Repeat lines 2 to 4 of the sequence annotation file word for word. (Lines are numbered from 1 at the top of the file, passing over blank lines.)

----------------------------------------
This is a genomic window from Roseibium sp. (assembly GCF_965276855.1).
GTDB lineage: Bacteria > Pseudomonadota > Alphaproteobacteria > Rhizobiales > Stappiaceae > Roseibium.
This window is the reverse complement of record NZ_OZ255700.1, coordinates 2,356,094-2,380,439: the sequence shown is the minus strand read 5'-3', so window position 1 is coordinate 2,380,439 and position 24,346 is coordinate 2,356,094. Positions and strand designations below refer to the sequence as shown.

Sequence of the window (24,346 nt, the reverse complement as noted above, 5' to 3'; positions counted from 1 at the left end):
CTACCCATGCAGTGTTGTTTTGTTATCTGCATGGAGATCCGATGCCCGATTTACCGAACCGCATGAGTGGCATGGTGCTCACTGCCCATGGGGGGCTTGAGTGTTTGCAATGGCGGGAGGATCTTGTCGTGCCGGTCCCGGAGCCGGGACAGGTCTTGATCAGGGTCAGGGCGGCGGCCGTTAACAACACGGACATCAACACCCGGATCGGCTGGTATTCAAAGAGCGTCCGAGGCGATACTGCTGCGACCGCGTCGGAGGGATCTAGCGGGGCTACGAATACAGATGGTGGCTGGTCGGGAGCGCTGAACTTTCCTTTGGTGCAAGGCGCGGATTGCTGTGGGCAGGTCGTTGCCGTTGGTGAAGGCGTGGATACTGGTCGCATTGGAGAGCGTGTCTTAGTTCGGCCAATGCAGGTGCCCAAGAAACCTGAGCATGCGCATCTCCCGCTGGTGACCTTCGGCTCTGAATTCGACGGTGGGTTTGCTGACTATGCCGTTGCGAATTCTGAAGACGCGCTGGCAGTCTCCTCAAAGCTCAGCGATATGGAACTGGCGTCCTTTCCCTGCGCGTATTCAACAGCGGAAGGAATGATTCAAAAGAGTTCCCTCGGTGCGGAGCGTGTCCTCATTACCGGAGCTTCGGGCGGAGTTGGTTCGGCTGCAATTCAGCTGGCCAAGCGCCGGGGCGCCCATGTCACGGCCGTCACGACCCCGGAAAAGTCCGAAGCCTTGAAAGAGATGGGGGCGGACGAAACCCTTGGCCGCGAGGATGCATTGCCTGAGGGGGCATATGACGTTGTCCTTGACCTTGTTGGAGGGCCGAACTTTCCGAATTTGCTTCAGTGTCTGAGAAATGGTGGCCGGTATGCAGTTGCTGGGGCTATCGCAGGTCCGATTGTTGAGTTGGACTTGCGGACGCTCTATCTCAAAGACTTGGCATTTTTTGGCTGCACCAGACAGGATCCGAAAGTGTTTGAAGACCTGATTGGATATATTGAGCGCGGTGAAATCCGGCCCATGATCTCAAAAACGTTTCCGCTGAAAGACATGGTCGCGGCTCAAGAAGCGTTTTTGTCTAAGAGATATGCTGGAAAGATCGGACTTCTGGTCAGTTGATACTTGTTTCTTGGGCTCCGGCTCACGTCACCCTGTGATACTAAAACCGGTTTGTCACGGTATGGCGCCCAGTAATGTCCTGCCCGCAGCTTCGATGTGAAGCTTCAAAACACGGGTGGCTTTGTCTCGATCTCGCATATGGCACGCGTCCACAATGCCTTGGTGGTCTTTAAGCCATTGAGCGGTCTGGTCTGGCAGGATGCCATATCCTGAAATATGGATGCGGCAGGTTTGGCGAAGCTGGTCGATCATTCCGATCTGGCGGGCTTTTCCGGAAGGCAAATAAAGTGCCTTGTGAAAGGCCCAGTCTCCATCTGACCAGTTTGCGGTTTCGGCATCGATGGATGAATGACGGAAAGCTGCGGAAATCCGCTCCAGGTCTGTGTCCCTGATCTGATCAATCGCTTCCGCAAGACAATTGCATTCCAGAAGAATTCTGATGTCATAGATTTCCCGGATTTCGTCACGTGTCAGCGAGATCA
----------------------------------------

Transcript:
GTDB lineage: Bacteria > Pseudomonadota > Alphaproteobacteria > Rhizobiales > Stappiaceae > Roseibium.
This window is the reverse complement of record NZ_OZ255700.1, coordinates 2,356,094-2,380,439: the sequence shown is the minus strand read 5'-3', so window position 1 is coordinate 2,380,439 and position 24,346 is coordinate 2,356,094. Positions and strand designations below refer to the sequence as shown.

Sequence of the window (24,346 nt, the reverse complement as noted above, 5' to 3'; positions counted from 1 at the left end):